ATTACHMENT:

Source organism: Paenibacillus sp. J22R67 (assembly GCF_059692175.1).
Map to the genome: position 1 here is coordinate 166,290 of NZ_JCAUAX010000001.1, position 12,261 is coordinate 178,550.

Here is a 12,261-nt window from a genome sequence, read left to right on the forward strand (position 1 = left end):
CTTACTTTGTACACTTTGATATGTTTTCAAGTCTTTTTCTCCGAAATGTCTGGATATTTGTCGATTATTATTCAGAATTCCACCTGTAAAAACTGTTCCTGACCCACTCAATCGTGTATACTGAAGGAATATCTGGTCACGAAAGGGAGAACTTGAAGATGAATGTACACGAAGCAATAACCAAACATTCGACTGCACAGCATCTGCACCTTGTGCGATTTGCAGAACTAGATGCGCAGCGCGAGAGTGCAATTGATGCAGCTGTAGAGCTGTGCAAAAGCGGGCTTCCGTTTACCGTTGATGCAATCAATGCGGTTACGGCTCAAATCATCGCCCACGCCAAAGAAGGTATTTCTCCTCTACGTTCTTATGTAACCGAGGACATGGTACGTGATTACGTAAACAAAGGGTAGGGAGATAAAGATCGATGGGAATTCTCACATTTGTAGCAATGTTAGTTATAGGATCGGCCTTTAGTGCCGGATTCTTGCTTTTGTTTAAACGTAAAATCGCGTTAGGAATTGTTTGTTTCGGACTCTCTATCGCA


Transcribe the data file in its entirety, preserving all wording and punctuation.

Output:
Source organism: Paenibacillus sp. J22R67 (assembly GCF_059692175.1).
Map to the genome: position 1 here is coordinate 166,290 of NZ_JCAUAX010000001.1, position 12,261 is coordinate 178,550.

Here is a 12,261-nt window from a genome sequence, read left to right on the forward strand (position 1 = left end):
CTTACTTTGTACACTTTGATATGTTTTCAAGTCTTTTTCTCCGAAATGTCTGGATATTTGTCGATTATTATTCAGAATTCCACCTGTAAAAACTGTTCCTGACCCACTCAATCGTGTATACTGAAGGAATATCTGGTCACGAAAGGGAGAACTTGAAGATGAATGTACACGAAGCAATAACCAAACATTCGACTGCACAGCATCTGCACCTTGTGCGATTTGCAGAACTAGATGCGCAGCGCGAGAGTGCAATTGATGCAGCTGTAGAGCTGTGCAAAAGCGGGCTTCCGTTTACCGTTGATGCAATCAATGCGGTTACGGCTCAAATCATCGCCCACGCCAAAGAAGGTATTTCTCCTCTACGTTCTTATGTAACCGAGGACATGGTACGTGATTACGTAAACAAAGGGTAGGGAGATAAAGATCGATGGGAATTCTCACATTTGTAGCAATGTTAGTTATAGGATCGGCCTTTAGTGCCGGATTCTTGCTTTTGTTTAAACGTAAAATCGCGTTAGGAATTGTTTGTTTCGGACTCTCTATCGCA